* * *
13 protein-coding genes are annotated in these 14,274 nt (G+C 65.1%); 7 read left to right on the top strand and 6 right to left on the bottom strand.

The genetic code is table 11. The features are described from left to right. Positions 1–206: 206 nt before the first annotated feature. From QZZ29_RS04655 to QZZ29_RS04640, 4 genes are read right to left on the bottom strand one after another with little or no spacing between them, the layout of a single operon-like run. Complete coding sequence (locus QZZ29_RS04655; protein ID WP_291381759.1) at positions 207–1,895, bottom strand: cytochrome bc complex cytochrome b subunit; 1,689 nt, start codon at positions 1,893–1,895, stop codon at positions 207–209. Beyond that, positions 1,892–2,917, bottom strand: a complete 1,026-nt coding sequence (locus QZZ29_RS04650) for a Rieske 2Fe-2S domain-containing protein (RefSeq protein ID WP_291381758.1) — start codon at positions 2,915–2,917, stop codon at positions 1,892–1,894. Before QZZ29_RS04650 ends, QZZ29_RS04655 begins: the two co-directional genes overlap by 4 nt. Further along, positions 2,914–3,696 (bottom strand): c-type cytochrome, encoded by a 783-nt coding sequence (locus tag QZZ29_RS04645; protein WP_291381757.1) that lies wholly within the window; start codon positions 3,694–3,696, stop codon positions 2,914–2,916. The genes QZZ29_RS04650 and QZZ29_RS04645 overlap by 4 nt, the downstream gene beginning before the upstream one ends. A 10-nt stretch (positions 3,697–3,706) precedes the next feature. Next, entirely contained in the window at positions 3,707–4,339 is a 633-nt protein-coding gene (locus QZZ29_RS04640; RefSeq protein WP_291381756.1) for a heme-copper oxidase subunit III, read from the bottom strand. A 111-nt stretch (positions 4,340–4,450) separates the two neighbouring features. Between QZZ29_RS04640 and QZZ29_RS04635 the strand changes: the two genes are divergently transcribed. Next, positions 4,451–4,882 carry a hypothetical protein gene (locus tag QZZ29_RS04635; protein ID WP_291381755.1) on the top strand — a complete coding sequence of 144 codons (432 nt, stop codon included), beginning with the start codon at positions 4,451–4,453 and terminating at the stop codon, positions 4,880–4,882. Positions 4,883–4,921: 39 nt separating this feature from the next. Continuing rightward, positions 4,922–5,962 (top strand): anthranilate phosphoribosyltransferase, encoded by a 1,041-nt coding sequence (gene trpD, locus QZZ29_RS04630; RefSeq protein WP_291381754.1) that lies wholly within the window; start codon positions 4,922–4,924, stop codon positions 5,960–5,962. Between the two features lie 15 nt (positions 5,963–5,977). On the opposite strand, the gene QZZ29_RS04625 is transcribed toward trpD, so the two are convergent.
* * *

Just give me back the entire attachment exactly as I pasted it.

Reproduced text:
13 protein-coding genes are annotated in these 14,274 nt (G+C 65.1%); 7 read left to right on the top strand and 6 right to left on the bottom strand.

The genetic code is table 11. The features are described from left to right. Positions 1–206: 206 nt before the first annotated feature. From QZZ29_RS04655 to QZZ29_RS04640, 4 genes are read right to left on the bottom strand one after another with little or no spacing between them, the layout of a single operon-like run. Complete coding sequence (locus QZZ29_RS04655; protein ID WP_291381759.1) at positions 207–1,895, bottom strand: cytochrome bc complex cytochrome b subunit; 1,689 nt, start codon at positions 1,893–1,895, stop codon at positions 207–209. Beyond that, positions 1,892–2,917, bottom strand: a complete 1,026-nt coding sequence (locus QZZ29_RS04650) for a Rieske 2Fe-2S domain-containing protein (RefSeq protein ID WP_291381758.1) — start codon at positions 2,915–2,917, stop codon at positions 1,892–1,894. Before QZZ29_RS04650 ends, QZZ29_RS04655 begins: the two co-directional genes overlap by 4 nt. Further along, positions 2,914–3,696 (bottom strand): c-type cytochrome, encoded by a 783-nt coding sequence (locus tag QZZ29_RS04645; protein WP_291381757.1) that lies wholly within the window; start codon positions 3,694–3,696, stop codon positions 2,914–2,916. The genes QZZ29_RS04650 and QZZ29_RS04645 overlap by 4 nt, the downstream gene beginning before the upstream one ends. A 10-nt stretch (positions 3,697–3,706) precedes the next feature. Next, entirely contained in the window at positions 3,707–4,339 is a 633-nt protein-coding gene (locus QZZ29_RS04640; RefSeq protein WP_291381756.1) for a heme-copper oxidase subunit III, read from the bottom strand. A 111-nt stretch (positions 4,340–4,450) separates the two neighbouring features. Between QZZ29_RS04640 and QZZ29_RS04635 the strand changes: the two genes are divergently transcribed. Next, positions 4,451–4,882 carry a hypothetical protein gene (locus tag QZZ29_RS04635; protein ID WP_291381755.1) on the top strand — a complete coding sequence of 144 codons (432 nt, stop codon included), beginning with the start codon at positions 4,451–4,453 and terminating at the stop codon, positions 4,880–4,882. Positions 4,883–4,921: 39 nt separating this feature from the next. Continuing rightward, positions 4,922–5,962 (top strand): anthranilate phosphoribosyltransferase, encoded by a 1,041-nt coding sequence (gene trpD, locus QZZ29_RS04630; RefSeq protein WP_291381754.1) that lies wholly within the window; start codon positions 4,922–4,924, stop codon positions 5,960–5,962. Between the two features lie 15 nt (positions 5,963–5,977). On the opposite strand, the gene QZZ29_RS04625 is transcribed toward trpD, so the two are convergent.